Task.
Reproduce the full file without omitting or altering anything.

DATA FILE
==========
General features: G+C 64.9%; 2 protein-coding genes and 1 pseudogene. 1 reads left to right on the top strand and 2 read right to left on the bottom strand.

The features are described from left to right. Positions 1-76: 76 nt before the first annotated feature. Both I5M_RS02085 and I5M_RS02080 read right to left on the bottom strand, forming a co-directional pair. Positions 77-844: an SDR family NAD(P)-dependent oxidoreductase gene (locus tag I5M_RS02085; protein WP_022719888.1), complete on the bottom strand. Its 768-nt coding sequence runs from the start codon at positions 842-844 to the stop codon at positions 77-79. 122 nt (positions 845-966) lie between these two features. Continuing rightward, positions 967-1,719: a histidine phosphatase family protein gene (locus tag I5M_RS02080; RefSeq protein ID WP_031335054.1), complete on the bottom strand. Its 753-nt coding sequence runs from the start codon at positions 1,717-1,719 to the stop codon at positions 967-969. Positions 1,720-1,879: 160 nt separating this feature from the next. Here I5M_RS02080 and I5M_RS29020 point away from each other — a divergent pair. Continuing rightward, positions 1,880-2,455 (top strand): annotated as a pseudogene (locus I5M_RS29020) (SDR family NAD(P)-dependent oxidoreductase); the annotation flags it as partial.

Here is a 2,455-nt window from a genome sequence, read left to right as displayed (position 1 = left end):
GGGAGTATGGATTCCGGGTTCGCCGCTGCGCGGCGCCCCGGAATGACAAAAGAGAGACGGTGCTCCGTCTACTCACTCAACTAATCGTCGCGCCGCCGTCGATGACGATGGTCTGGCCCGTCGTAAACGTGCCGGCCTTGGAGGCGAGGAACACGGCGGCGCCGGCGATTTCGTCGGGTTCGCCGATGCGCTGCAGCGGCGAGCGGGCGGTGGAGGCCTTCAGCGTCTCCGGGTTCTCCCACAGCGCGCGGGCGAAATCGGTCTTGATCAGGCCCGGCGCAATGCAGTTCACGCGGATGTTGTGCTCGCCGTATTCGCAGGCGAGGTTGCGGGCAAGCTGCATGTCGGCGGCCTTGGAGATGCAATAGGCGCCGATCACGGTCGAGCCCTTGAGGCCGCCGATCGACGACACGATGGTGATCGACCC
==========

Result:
General features: G+C 64.9%; 2 protein-coding genes and 1 pseudogene. 1 reads left to right on the top strand and 2 read right to left on the bottom strand.

The features are described from left to right. Positions 1-76: 76 nt before the first annotated feature. Both I5M_RS02085 and I5M_RS02080 read right to left on the bottom strand, forming a co-directional pair. Positions 77-844: an SDR family NAD(P)-dependent oxidoreductase gene (locus tag I5M_RS02085; protein WP_022719888.1), complete on the bottom strand. Its 768-nt coding sequence runs from the start codon at positions 842-844 to the stop codon at positions 77-79. 122 nt (positions 845-966) lie between these two features. Continuing rightward, positions 967-1,719: a histidine phosphatase family protein gene (locus tag I5M_RS02080; RefSeq protein ID WP_031335054.1), complete on the bottom strand. Its 753-nt coding sequence runs from the start codon at positions 1,717-1,719 to the stop codon at positions 967-969. Positions 1,720-1,879: 160 nt separating this feature from the next. Here I5M_RS02080 and I5M_RS29020 point away from each other — a divergent pair. Continuing rightward, positions 1,880-2,455 (top strand): annotated as a pseudogene (locus I5M_RS29020) (SDR family NAD(P)-dependent oxidoreductase); the annotation flags it as partial.

Here is a 2,455-nt window from a genome sequence, read left to right as displayed (position 1 = left end):
GGGAGTATGGATTCCGGGTTCGCCGCTGCGCGGCGCCCCGGAATGACAAAAGAGAGACGGTGCTCCGTCTACTCACTCAACTAATCGTCGCGCCGCCGTCGATGACGATGGTCTGGCCCGTCGTAAACGTGCCGGCCTTGGAGGCGAGGAACACGGCGGCGCCGGCGATTTCGTCGGGTTCGCCGATGCGCTGCAGCGGCGAGCGGGCGGTGGAGGCCTTCAGCGTCTCCGGGTTCTCCCACAGCGCGCGGGCGAAATCGGTCTTGATCAGGCCCGGCGCAATGCAGTTCACGCGGATGTTGTGCTCGCCGTATTCGCAGGCGAGGTTGCGGGCAAGCTGCATGTCGGCGGCCTTGGAGATGCAATAGGCGCCGATCACGGTCGAGCCCTTGAGGCCGCCGATCGACGACACGATGGTGATCGACCC